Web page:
Growing Consensus on the Need to Engage with the ELN
Furthermore, there seems to be a growing consensus that peace in Colombia requires agreements with all of the armed actors. In this regard, President Santos has said, “A comprehensive peace process that includes both the FARC and the ELN is the best guarantee for victims and for the country that this conflict has ended for ever and that it will never happen again,” Santos noted furthermore, “We must be clear that there is only one conflict and therefore there is only one process to end the conflict. There can’t be two models of disarmament, nor two processes of endorsement, nor two exercises for the clarification of the truth.” (See Santos’s statement here.)
Gabino has agreed that the ELN needs to be part of a comprehensive peace process, though the ELN are clear that they want their own process. Two months ago, the ELN leader affirmed that there will likely be a convergence of the processes with the FARC and the ELN. “It’s about a single peace process with separate tables for a certain amount of time that at some moment will converge into a single negotiation,” he observed.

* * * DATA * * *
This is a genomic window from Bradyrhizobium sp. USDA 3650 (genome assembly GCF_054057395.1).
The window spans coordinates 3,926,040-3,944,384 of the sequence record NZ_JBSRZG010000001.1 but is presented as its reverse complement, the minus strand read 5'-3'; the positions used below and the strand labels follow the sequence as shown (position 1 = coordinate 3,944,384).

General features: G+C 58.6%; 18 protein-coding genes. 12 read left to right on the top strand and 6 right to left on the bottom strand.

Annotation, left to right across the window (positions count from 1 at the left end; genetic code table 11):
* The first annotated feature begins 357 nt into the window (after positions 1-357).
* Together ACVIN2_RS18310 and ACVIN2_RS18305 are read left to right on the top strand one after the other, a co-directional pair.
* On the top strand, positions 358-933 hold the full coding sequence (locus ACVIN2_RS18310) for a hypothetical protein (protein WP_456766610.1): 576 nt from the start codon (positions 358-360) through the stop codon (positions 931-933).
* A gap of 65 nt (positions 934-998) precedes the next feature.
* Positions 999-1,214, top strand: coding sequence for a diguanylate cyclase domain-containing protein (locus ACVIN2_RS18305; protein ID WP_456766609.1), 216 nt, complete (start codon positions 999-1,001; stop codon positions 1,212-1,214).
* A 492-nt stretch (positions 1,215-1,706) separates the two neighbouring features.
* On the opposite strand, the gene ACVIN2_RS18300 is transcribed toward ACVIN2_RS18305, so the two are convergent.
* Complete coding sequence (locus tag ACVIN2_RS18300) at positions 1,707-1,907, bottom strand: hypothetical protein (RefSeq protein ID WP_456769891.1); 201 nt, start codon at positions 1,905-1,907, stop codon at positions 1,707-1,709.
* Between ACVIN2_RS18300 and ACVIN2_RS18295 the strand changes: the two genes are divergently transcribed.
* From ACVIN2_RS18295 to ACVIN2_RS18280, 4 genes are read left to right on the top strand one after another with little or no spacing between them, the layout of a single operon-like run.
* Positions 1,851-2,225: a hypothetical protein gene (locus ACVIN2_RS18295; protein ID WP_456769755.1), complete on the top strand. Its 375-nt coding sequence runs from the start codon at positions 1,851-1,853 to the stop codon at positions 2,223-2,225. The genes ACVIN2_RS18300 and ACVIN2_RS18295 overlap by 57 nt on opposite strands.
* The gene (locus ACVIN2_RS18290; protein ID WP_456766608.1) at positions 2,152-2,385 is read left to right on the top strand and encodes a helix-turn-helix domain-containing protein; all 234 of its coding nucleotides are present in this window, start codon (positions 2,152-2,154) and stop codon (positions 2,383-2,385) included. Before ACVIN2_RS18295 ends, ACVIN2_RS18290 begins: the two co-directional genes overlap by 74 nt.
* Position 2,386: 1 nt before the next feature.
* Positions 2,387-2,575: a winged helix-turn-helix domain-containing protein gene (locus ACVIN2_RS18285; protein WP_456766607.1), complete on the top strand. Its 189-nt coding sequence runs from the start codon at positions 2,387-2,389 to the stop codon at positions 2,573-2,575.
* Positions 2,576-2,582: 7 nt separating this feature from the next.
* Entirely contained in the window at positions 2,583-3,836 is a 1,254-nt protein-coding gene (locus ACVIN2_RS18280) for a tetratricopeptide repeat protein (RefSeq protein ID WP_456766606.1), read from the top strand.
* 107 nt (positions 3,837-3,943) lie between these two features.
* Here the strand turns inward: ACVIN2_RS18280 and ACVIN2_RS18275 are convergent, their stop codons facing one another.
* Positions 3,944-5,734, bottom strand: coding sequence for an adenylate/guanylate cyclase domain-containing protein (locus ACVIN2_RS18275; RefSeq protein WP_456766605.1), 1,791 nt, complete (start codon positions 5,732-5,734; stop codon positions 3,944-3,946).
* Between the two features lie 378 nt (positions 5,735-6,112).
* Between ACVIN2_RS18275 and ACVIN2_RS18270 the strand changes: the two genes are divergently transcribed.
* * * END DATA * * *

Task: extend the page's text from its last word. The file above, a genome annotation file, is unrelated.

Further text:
Civil society leaders have been increasingly vocal on the need for a peace process with the ELN (and periodically, the EPL as well). In December, a few dozen notable politicians and civil society leaders and organizations expressed their concern that six months of exploratory talks still had not yet lead to formal talks. (See their statement here.) “This concern,” they wrote, ” comes from our conviction that, without a process with the ELN, peace in Colombia will not be complete.” They urged the government and ELN teams leading the exploratory phase to move judiciously to the next phase of formal peace talk, and not to deepen the disjuncture between the two processes by advancing the peace talks in Havana while delaying peace talks with the ELN. Others are urging the ELN not to miss the window of opportunity. (See Carlos Velandía’s recent articles in Semana and El Colombiano.) The longer they wait, the less likely they will get the full process they so desperately want.